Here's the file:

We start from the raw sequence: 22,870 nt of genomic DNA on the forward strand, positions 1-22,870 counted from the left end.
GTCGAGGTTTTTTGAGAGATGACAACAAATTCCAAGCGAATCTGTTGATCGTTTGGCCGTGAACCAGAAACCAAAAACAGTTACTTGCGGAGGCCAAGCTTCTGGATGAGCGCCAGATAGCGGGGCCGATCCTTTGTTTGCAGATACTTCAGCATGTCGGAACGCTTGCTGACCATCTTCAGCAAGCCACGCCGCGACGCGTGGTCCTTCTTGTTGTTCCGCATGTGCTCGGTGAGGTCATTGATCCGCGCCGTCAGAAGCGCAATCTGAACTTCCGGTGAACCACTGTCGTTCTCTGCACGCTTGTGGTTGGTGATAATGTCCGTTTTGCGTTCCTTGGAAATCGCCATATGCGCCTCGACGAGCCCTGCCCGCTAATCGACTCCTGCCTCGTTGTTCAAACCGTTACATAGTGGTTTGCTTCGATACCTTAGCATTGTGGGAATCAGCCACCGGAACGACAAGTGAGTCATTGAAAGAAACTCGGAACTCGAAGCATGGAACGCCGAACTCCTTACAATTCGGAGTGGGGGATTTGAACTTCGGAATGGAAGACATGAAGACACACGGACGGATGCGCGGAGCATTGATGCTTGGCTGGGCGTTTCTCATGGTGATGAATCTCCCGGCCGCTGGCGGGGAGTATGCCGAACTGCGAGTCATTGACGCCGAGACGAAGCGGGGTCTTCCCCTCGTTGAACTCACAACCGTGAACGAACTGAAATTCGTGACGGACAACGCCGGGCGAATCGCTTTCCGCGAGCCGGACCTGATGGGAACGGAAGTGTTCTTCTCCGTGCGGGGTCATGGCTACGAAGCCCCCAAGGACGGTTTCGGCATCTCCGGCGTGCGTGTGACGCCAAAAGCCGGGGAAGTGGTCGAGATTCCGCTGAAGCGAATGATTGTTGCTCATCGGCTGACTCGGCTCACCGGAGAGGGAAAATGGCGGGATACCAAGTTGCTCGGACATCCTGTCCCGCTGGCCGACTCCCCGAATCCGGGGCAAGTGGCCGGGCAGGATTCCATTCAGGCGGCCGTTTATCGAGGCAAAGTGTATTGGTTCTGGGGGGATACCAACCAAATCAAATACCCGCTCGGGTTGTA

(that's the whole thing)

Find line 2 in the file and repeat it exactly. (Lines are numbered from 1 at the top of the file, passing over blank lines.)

GTCGAGGTTTTTTGAGAGATGACAACAAATTCCAAGCGAATCTGTTGATCGTTTGGCCGTGAACCAGAAACCAAAAACAGTTACTTGCGGAGGCCAAGCTTCTGGATGAGCGCCAGATAGCGGGGCCGATCCTTTGTTTGCAGATACTTCAGCATGTCGGAACGCTTGCTGACCATCTTCAGCAAGCCACGCCGCGACGCGTGGTCCTTCTTGTTGTTCCGCATGTGCTCGGTGAGGTCATTGATCCGCGCCGTCAGAAGCGCAATCTGAACTTCCGGTGAACCACTGTCGTTCTCTGCACGCTTGTGGTTGGTGATAATGTCCGTTTTGCGTTCCTTGGAAATCGCCATATGCGCCTCGACGAGCCCTGCCCGCTAATCGACTCCTGCCTCGTTGTTCAAACCGTTACATAGTGGTTTGCTTCGATACCTTAGCATTGTGGGAATCAGCCACCGGAACGACAAGTGAGTCATTGAAAGAAACTCGGAACTCGAAGCATGGAACGCCGAACTCCTTACAATTCGGAGTGGGGGATTTGAACTTCGGAATGGAAGACATGAAGACACACGGACGGATGCGCGGAGCATTGATGCTTGGCTGGGCGTTTCTCATGGTGATGAATCTCCCGGCCGCTGGCGGGGAGTATGCCGAACTGCGAGTCATTGACGCCGAGACGAAGCGGGGTCTTCCCCTCGTTGAACTCACAACCGTGAACGAACTGAAATTCGTGACGGACAACGCCGGGCGAATCGCTTTCCGCGAGCCGGACCTGATGGGAACGGAAGTGTTCTTCTCCGTGCGGGGTCATGGCTACGAAGCCCCCAAGGACGGTTTCGGCATCTCCGGCGTGCGTGTGACGCCAAAAGCCGGGGAAGTGGTCGAGATTCCGCTGAAGCGAATGATTGTTGCTCATCGGCTGACTCGGCTCACCGGAGAGGGAAAATGGCGGGATACCAAGTTGCTCGGACATCCTGTCCCGCTGGCCGACTCCCCGAATCCGGGGCAAGTGGCCGGGCAGGATTCCATTCAGGCGGCCGTTTATCGAGGCAAAGTGTATTGGTTCTGGGGGGATACCAACCAAATCAAATACCCGCTCGGGTTGTA